It is an open question how we can ensure that our crop plants remain productive in a changing climate. Plants are confronted with similar climate adaptation challenges when colonising new regions, as climate conditions can change quickly across latitudes and landscapes. Despite the relevance of the question, there is very limited basic scientific insight into how plants tackle this challenge and adapt to local climate conditions. Researchers from Denmark, Japan, Austria and Germany have now published the results of their research on this very subject.
The researchers studied the plant Lotus japonicus, which – with relatively limited genomic changes – has been able to adapt to diverse Japanese climates ranging from subtropical to temperate. Using a combination of field experiments and genome sequencing, the researchers were able to infer the colonisation history of L. japonicus in Japan and identify areas in the genome where plant populations adapted to warm and cold climates, respectively, showed extreme genetic differentiation. At the same time, they showed that some of these genomic regions were strongly associated with plant winter survival and flowering.
This is the first time researchers have identified specific genomic regions that have changed in response to natural selection to allow the plant species to adapt to new climatic conditions.
Professor Mikkel Heide Schierup states: “One of the great questions of evolutionary biology is how natural selection can lead to genetic adaptation to new environments, and here we directly observed an example of this in Lotus japonicus.”
And Associate Professor Stig Uggerhøj Andersen adds: “Yes, and it is fascinating that we have identified specific traits, including winter survival, that have been under selection during plant local adaptation to contrasting climates. At the same time, we observed extreme genetic signatures of selection in specific genomic regions. This link between selection signatures and specific traits is critical for understanding the process of local adaptation.”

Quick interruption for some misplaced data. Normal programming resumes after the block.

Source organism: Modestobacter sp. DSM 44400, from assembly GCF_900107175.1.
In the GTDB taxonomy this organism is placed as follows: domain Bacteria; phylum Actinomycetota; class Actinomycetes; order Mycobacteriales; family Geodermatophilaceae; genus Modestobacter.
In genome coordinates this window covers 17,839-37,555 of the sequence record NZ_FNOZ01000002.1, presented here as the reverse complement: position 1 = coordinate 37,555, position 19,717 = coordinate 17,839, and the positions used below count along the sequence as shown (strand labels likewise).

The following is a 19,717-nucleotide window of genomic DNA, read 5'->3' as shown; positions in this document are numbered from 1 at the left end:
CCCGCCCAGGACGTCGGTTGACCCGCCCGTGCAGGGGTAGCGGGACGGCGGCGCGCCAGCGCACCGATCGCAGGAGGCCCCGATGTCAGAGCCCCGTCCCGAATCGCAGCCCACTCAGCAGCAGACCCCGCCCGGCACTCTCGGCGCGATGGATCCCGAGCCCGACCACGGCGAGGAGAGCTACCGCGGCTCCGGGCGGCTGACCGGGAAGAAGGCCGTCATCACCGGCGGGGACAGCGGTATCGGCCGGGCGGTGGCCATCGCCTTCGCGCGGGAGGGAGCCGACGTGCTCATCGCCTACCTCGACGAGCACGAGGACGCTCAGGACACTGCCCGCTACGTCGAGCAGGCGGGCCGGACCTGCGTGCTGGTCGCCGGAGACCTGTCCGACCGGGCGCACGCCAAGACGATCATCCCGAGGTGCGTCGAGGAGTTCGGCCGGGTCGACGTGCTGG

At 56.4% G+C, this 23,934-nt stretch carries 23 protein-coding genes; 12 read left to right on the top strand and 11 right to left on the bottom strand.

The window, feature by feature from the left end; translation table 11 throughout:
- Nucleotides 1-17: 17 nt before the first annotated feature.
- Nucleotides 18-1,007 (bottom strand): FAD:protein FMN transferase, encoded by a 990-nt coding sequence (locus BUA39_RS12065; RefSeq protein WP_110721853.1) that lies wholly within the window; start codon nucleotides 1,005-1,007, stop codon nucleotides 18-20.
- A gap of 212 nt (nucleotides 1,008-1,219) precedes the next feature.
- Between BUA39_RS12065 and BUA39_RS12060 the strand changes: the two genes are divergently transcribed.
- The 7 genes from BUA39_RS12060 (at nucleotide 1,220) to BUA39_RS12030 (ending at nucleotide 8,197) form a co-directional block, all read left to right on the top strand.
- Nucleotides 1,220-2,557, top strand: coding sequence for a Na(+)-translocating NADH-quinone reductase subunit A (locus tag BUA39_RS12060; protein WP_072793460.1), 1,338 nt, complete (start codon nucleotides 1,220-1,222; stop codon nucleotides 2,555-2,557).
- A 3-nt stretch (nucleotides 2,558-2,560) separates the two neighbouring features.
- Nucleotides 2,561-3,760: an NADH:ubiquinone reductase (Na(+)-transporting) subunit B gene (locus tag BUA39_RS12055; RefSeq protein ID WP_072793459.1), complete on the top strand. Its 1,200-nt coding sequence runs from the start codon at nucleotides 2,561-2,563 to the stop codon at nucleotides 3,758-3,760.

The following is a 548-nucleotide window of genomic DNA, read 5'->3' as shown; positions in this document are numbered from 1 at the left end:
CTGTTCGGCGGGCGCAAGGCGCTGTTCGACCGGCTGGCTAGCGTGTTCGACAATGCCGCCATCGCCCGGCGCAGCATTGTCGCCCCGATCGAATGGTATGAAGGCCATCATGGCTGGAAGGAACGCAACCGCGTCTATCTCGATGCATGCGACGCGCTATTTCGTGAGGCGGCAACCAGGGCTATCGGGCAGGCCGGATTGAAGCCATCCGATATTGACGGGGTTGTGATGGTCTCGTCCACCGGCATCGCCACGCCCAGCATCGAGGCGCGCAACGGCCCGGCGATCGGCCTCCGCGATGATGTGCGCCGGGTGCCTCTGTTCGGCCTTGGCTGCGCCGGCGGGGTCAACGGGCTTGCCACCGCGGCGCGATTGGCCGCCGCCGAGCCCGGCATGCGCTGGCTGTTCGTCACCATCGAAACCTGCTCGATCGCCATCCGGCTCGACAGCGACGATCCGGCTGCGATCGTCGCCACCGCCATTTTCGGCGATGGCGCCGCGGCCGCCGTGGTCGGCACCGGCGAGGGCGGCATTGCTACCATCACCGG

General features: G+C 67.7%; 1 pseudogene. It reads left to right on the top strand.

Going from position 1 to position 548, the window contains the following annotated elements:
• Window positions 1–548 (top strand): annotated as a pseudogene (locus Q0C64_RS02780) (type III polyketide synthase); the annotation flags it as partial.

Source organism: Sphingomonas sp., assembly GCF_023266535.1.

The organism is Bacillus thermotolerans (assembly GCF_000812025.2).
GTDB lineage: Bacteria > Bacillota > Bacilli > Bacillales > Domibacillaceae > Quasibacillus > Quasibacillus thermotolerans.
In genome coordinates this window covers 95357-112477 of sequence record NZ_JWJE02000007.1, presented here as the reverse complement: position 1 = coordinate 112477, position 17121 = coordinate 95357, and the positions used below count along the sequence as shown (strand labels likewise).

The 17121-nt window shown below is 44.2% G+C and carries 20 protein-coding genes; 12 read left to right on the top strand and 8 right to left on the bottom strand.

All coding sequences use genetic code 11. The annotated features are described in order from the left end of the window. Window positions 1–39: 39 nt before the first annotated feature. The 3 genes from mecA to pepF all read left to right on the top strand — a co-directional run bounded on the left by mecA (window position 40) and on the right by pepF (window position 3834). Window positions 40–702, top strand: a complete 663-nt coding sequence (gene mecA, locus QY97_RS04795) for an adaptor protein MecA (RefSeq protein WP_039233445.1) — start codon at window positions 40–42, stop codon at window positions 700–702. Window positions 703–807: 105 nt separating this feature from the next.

“The rapid adaptation of L. japonicus to widely different climates indicates that genetic variation underlying the adaptations was already present before plant colonisation. This is promising for other plant species on a planet with rapid climate change, since it will allow more rapid adaptation,” adds Professor Schierup.
“In this case, the different climates have resulted in distinct plant populations adapted to their own local environments. These populations appear to be preserved because certain genotypes are an advantage in warm climates, but a disadvantage in cold climates and vice versa,” concludes Dr. Andersen.
Read the paper: Nature Communications
Article source: Aarhus University
Author: LISBETH HEILESEN
Image credit: Niels Sandal, Aarhus University
Plant life is expanding in the area around Mount Everest, and across the Himalayan region, new research shows. Scientists used satellite data to measure the extent of subnival vegetation – plants growing between the treeline and snowline – in this vast area.